Andrea Ranocchia

Andrea Ranocchia (Italian pronunciation: [anˈdrɛːa raˈnɔkkja]; born 16 February 1988) is an Italian professional footballer who plays as a defender for Inter Milan.

Andrea Ranocchia
Andrea Ranocchia FC Internazionale.jpg
Ranocchia with Inter Milan in 2011
Personal information
Full name Andrea Ranocchia[1]
Date of birth (1988-02-16) 16 February 1988 (age 33)
Place of birth Assisi, Italy
Height 1.95 m (6 ft 5 in)[2][3][4]
Position(s) Centre back
Club information
Current team
Inter Milan
Number 13
Youth career
1998–2004 Perugia
Senior career*
Years Team Apps (Gls)
2006–2008 Arezzo 56 (1)
2008–2010 Genoa 0 (0)
2008–2010Bari (loan) 34 (3)
2010– Inter Milan 160 (9)
2010–2011Genoa (loan) 16 (2)
2016Sampdoria (loan) 14 (0)
2017Hull City (loan) 16 (2)
National team
2007 Italy U20 3 (0)
2007–2010 Italy U21 13 (2)
2010–2016 Italy 21 (0)
* Senior club appearances and goals counted for the domestic league only and correct as of 22:46, 30 January 2021 (UTC)
‡ National team caps and goals correct as of 29 March 2016

Club careerEdit

Early careerEdit

Born in Assisi in the province of Perugia, Ranocchia started his career at Perugia then in Arezzo. Ranocchia played for Arezzo's Primavera team in 2005–06 season. He made his professional debut with the Arezzo senior side in Serie B under manager Antonio Conte during the 2006–07 season.[5]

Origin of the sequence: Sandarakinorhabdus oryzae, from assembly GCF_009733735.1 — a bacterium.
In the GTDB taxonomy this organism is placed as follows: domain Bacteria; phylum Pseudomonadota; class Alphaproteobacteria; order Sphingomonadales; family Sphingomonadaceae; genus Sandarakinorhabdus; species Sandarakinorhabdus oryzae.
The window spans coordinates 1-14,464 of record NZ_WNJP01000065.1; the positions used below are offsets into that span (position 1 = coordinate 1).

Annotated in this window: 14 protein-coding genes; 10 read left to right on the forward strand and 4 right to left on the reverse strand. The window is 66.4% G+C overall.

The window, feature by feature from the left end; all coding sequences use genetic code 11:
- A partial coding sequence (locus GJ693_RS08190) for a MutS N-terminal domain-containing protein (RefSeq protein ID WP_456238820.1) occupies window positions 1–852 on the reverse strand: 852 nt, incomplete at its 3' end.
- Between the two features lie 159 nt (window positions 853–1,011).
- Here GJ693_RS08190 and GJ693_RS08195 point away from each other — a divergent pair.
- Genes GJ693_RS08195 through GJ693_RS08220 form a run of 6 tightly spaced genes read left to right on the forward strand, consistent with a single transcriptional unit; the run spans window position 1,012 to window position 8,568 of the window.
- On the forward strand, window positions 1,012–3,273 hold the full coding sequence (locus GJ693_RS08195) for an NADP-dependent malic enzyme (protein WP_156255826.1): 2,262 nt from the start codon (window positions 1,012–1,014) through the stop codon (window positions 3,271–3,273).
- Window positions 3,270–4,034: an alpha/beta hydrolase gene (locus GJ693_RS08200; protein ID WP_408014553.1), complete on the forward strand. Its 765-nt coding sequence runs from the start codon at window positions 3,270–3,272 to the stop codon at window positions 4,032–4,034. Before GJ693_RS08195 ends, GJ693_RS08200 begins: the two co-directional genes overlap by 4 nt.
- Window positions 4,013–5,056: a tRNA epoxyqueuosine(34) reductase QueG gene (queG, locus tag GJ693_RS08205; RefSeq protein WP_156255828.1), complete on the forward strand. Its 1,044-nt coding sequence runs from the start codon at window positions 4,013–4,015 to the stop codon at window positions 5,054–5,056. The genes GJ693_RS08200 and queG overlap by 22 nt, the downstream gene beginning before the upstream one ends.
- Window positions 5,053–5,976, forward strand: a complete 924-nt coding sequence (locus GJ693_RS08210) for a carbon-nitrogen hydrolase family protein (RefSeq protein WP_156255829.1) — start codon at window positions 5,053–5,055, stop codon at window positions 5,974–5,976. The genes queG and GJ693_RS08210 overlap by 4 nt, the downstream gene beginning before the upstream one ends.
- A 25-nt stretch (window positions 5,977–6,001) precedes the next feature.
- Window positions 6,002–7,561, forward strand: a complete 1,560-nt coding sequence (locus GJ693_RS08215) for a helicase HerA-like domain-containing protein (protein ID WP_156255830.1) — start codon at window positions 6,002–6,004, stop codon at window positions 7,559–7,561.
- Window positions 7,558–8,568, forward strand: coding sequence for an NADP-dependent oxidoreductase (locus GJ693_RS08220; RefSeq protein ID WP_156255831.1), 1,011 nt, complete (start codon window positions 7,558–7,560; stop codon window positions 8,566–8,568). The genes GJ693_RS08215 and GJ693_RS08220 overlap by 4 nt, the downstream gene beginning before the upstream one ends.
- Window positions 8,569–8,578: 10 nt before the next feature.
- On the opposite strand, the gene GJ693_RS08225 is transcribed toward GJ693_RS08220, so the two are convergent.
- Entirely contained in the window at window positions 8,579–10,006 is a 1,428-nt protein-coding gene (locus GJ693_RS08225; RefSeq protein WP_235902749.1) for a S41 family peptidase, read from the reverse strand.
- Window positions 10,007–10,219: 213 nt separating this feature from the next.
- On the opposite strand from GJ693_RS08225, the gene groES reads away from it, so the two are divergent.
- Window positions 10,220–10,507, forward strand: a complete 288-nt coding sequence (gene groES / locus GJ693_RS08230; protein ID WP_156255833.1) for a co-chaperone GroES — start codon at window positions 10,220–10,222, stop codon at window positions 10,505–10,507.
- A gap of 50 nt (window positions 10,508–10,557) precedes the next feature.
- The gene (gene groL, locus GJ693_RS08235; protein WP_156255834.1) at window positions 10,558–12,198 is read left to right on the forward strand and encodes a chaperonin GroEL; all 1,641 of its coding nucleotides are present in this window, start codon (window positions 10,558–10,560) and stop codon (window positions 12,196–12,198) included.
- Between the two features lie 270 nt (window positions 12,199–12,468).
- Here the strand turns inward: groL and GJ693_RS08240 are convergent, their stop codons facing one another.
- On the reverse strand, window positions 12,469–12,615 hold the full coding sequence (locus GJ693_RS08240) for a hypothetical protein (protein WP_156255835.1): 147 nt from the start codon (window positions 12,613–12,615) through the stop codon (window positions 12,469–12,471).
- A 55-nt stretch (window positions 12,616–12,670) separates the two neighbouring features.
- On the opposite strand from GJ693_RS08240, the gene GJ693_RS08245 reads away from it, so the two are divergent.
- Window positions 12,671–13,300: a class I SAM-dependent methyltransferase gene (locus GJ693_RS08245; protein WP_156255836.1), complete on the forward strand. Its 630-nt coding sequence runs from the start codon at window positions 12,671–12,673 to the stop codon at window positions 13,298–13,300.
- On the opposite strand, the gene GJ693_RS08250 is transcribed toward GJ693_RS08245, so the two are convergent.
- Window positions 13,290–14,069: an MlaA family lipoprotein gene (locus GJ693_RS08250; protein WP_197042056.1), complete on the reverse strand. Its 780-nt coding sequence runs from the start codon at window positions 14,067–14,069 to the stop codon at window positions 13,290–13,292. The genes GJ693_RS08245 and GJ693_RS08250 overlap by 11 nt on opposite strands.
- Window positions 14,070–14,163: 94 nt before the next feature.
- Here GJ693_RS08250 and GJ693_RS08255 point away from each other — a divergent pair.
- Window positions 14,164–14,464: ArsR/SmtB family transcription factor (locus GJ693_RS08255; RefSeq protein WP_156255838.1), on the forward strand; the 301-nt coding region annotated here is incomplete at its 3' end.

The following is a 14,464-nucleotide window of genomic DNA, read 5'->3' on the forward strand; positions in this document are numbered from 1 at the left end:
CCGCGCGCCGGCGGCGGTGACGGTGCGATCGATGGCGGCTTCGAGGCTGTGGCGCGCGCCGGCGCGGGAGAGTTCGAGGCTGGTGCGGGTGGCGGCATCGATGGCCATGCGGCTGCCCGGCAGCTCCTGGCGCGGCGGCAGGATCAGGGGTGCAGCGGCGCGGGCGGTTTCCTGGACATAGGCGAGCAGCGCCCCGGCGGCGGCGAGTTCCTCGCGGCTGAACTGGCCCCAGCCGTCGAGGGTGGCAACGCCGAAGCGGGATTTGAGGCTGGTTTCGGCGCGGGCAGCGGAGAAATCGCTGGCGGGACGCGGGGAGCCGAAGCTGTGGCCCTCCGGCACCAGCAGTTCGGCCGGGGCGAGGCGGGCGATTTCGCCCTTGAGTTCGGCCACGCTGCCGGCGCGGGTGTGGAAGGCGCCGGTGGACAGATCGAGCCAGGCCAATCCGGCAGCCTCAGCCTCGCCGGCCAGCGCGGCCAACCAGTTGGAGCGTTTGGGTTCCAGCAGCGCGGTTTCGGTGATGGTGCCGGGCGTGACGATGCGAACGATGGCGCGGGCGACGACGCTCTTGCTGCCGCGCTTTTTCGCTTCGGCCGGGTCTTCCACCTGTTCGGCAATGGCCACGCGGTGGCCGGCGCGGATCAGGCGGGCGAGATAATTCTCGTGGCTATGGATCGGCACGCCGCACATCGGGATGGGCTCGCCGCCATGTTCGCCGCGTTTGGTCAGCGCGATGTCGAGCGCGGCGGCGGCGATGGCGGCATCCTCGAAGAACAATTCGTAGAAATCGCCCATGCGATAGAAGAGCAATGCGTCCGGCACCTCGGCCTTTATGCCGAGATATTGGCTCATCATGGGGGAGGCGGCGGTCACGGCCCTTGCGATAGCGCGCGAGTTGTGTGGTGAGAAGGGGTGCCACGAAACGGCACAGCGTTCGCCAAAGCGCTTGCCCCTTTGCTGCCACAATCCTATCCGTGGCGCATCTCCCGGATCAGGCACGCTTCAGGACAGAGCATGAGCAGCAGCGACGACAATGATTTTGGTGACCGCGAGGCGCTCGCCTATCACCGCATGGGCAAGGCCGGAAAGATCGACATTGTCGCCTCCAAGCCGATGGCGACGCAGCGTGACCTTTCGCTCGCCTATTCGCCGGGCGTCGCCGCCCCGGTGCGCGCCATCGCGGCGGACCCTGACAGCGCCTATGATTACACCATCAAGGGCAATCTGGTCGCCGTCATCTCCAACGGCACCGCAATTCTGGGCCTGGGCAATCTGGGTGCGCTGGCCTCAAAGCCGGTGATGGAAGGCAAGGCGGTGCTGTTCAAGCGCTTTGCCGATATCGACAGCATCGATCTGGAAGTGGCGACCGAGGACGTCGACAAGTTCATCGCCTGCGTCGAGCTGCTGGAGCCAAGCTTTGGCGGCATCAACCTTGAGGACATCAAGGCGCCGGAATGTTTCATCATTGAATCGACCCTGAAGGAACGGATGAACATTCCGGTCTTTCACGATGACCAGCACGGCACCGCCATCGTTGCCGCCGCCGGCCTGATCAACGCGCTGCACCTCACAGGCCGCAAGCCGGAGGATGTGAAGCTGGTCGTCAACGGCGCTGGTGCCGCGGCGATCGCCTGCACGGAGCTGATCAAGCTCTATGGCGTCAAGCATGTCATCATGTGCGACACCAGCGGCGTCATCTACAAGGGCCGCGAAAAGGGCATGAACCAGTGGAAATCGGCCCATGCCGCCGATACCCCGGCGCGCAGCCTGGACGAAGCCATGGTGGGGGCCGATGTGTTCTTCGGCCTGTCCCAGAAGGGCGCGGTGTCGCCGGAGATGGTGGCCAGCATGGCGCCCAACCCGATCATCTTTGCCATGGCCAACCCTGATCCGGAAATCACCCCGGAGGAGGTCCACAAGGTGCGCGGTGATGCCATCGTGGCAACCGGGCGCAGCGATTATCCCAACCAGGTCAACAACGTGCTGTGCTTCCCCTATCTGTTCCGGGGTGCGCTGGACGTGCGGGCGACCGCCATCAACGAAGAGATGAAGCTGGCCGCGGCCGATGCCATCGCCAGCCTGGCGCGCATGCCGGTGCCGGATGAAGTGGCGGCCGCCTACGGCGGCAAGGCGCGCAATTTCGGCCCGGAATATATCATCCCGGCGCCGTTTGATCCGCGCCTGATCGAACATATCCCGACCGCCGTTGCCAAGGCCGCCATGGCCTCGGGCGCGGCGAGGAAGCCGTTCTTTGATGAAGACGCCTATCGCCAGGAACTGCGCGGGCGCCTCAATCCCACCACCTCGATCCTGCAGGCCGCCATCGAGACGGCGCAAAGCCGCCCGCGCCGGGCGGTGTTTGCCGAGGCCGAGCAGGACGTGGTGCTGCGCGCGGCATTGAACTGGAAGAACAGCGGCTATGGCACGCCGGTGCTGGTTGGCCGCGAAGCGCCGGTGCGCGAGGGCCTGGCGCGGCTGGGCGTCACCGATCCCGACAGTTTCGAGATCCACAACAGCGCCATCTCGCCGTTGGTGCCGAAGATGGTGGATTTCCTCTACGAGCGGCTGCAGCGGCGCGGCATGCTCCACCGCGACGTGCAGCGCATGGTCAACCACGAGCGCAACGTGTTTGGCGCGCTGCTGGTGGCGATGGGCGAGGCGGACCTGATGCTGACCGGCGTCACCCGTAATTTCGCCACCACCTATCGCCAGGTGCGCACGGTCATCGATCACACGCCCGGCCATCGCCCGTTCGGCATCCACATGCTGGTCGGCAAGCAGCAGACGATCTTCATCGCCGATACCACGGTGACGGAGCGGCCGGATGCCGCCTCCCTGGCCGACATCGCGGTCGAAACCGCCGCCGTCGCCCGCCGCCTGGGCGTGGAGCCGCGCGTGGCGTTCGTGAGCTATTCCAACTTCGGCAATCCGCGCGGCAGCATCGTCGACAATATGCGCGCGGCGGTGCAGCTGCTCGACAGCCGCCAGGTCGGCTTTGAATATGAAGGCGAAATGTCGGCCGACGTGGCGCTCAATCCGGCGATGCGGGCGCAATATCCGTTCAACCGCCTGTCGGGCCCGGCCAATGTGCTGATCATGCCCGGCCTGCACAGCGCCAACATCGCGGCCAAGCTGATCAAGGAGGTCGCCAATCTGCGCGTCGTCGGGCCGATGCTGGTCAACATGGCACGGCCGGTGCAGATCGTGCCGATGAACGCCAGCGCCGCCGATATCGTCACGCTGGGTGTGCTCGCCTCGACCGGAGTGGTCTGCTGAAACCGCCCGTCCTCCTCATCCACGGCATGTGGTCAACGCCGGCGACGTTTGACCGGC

GenoaEdit

Loan to BariEdit

In August 2008, Genoa purchased half of the registration rights of Ranocchia for €1.55 million[6] and sent him on loan to Bari, rejoining Arezzo coach Conte, where he won the Serie B Championship, obtaining promotion to Serie A the following season, and forming a promising defensive partnership with fellow emerging Italian centre-back Leonardo Bonucci.[5] On 26 June 2009 Genoa signed him outright for another €2.45 million from Arezzo; Genoa paid €4 million in total for him within a year.[6][7]

Return to GenoaEdit

On 1 July 2010, he moved back to Genoa. After a link with Inter Milan in February 2010, the clubs agreed a deal in June 2010 which involved the transfer of young striker Mattia Destro.[8] The transfer became official on 20 July 2010, which Inter signed half of the registration rights of Ranocchia for €6.5 million and sent Destro on loan to Genoa with option to sign him in co-ownership deal (who later purchased outright for €4.5 million).[9][10] Ranocchia also loaned back to Genoa for a season.[11]